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The recursion is:

T(n) = 5T(n/2) + O(n)

I solved for the time complexity using Master theorem and found Θ(n^2). but, the question has asked to find the upper bound in terms of Big Oh. Is there any principle to convert it into Big Oh form? I read some examples where they substituted some values and deduced but I couldn't understand.

Update: I apologize for writing the recursion equation wrong. The actual recursive equation for this question is:

T(n) = 2(n-1) + O(n)
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  • $\begingroup$ $\Theta$ is subset of $O$, so if you obtain first, then you have, also, second. $\endgroup$
    – zkutch
    Sep 26 at 21:11
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Your reasoning is wrong. It is in $\Theta(n^{\log_2(5)})$. Hence, it is also in $O(n^{\log_2(5)})$.

Answer to the update: Also, for the update part, it is wrong. You can find it by a straightforward expansion (no need to master theorem):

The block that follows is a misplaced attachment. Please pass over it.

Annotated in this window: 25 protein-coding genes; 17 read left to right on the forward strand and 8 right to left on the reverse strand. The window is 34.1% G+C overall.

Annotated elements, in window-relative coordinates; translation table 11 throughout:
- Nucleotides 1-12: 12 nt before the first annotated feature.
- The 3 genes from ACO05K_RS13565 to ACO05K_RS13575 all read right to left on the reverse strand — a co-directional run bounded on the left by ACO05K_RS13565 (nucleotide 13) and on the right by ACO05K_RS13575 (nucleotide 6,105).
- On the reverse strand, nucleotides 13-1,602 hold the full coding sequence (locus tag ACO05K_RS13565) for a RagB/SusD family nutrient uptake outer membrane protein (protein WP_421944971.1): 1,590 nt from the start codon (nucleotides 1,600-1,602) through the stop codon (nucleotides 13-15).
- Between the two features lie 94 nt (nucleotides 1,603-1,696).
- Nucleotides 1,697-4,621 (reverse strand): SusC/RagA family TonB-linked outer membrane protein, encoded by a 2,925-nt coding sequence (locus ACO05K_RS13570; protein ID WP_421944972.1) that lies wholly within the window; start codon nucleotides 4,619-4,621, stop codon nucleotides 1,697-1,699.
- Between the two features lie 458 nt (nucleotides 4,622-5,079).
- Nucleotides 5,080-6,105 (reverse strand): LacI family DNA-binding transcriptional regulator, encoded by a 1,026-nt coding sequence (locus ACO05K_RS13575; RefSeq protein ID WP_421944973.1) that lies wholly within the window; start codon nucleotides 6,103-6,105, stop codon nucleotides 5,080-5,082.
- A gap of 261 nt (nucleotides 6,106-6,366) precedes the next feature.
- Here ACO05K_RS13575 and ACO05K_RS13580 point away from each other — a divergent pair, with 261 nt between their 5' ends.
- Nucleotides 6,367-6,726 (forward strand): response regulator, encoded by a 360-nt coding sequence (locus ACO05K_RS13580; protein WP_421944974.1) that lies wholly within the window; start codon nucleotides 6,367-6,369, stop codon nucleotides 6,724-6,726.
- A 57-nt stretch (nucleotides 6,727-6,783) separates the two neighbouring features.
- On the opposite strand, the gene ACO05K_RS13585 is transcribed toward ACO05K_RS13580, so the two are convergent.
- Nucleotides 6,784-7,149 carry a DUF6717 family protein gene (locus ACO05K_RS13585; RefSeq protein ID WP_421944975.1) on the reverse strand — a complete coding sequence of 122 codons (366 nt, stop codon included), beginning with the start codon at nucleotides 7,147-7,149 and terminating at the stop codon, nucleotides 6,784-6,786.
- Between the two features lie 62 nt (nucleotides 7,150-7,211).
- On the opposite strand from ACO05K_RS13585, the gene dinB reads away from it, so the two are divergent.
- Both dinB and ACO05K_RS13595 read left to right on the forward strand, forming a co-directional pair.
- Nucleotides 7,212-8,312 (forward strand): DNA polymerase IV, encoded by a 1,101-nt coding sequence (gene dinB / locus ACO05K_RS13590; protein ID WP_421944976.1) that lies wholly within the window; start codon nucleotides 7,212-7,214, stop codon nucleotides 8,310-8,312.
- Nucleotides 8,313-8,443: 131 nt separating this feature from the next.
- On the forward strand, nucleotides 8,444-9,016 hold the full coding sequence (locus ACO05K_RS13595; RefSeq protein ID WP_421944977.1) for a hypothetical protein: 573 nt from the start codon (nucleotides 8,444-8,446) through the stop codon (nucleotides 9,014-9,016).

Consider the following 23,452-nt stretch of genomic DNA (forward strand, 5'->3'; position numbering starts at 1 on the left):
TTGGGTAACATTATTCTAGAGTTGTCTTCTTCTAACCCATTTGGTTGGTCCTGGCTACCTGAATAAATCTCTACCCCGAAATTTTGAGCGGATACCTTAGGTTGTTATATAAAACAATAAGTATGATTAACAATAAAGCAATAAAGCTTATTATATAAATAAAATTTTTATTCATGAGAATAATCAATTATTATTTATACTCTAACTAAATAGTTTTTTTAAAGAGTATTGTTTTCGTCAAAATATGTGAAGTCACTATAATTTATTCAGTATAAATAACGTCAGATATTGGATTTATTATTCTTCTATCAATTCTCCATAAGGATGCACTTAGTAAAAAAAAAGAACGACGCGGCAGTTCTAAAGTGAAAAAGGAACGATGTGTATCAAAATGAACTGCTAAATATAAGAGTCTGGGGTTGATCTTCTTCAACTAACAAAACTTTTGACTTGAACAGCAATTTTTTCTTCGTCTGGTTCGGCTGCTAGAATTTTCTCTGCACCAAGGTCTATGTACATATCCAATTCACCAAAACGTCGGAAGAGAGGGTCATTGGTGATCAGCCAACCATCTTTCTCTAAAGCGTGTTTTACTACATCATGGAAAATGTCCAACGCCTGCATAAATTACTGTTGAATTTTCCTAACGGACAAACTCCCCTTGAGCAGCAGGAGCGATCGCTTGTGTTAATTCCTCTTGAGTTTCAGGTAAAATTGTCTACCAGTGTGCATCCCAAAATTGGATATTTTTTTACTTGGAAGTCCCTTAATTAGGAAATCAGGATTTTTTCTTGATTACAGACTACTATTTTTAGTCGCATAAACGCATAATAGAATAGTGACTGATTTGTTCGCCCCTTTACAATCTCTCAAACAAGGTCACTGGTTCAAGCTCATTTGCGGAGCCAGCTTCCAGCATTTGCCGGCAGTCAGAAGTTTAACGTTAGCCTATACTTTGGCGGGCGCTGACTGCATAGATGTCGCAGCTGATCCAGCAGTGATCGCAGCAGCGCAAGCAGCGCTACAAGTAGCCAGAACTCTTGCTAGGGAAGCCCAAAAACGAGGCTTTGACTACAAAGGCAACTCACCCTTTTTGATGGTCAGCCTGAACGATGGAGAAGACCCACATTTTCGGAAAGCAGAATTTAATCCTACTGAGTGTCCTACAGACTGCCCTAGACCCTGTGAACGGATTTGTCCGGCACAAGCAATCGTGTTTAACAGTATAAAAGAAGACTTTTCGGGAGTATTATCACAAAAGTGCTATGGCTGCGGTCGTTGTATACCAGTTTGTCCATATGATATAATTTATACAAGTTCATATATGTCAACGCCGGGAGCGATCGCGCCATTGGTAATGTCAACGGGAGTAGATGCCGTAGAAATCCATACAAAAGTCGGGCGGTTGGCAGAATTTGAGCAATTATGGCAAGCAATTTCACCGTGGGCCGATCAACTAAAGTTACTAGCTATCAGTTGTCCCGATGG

$$ T(n) = 2T(n-1) + O(n) = 2(2T(n-2) + O(n-1)) + O(n) \\ = 2^2T(n-2) + O(n-1) + O(n) = \cdots = \\ 2^n * T(0) + O(1) + O(2) + \cdots + O(n) \in O(2^n) $$

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  • $\begingroup$ I just realized that I typed the wrong expression. Thanks for the answer. $\endgroup$ Sep 27 at 0:34
  • $\begingroup$ I will accept your answer once you make corrections. Sorry for that. $\endgroup$ Sep 27 at 0:49
  • $\begingroup$ @five_star_021 You shouldn't totally change the question to another question. You should post a new question for that matter. $\endgroup$
    – OmG
    Sep 27 at 11:12
  • $\begingroup$ @five_star_021 it's better now. You can find the answer for the updated part as well. $\endgroup$
    – OmG
    Oct 3 at 14:31

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